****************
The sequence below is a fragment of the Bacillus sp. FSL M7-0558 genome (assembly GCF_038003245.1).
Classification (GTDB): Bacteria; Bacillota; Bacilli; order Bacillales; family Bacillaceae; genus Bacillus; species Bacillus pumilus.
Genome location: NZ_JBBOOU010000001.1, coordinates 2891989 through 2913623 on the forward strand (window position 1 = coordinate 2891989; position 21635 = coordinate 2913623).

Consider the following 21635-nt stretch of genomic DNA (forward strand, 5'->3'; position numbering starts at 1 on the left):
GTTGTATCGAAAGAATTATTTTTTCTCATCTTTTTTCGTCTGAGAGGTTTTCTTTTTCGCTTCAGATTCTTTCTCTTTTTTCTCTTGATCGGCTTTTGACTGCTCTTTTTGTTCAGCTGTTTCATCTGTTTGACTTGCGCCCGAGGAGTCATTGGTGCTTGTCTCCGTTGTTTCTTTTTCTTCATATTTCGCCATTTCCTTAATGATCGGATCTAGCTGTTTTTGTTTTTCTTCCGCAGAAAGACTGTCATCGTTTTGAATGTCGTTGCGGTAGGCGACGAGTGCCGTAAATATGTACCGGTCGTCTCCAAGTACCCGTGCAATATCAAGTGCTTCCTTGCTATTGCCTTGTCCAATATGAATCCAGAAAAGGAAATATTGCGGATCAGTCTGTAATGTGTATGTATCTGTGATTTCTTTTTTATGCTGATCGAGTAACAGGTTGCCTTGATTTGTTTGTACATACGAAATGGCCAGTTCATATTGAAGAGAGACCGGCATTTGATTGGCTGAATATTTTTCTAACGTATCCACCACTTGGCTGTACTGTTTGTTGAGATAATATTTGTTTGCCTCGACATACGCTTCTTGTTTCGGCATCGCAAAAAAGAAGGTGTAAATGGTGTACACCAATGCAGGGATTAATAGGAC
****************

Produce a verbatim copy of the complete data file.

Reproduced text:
The sequence below is a fragment of the Bacillus sp. FSL M7-0558 genome (assembly GCF_038003245.1).
Classification (GTDB): Bacteria; Bacillota; Bacilli; order Bacillales; family Bacillaceae; genus Bacillus; species Bacillus pumilus.
Genome location: NZ_JBBOOU010000001.1, coordinates 2891989 through 2913623 on the forward strand (window position 1 = coordinate 2891989; position 21635 = coordinate 2913623).

Consider the following 21635-nt stretch of genomic DNA (forward strand, 5'->3'; position numbering starts at 1 on the left):
GTTGTATCGAAAGAATTATTTTTTCTCATCTTTTTTCGTCTGAGAGGTTTTCTTTTTCGCTTCAGATTCTTTCTCTTTTTTCTCTTGATCGGCTTTTGACTGCTCTTTTTGTTCAGCTGTTTCATCTGTTTGACTTGCGCCCGAGGAGTCATTGGTGCTTGTCTCCGTTGTTTCTTTTTCTTCATATTTCGCCATTTCCTTAATGATCGGATCTAGCTGTTTTTGTTTTTCTTCCGCAGAAAGACTGTCATCGTTTTGAATGTCGTTGCGGTAGGCGACGAGTGCCGTAAATATGTACCGGTCGTCTCCAAGTACCCGTGCAATATCAAGTGCTTCCTTGCTATTGCCTTGTCCAATATGAATCCAGAAAAGGAAATATTGCGGATCAGTCTGTAATGTGTATGTATCTGTGATTTCTTTTTTATGCTGATCGAGTAACAGGTTGCCTTGATTTGTTTGTACATACGAAATGGCCAGTTCATATTGAAGAGAGACCGGCATTTGATTGGCTGAATATTTTTCTAACGTATCCACCACTTGGCTGTACTGTTTGTTGAGATAATATTTGTTTGCCTCGACATACGCTTCTTGTTTCGGCATCGCAAAAAAGAAGGTGTAAATGGTGTACACCAATGCAGGGATTAATAGGAC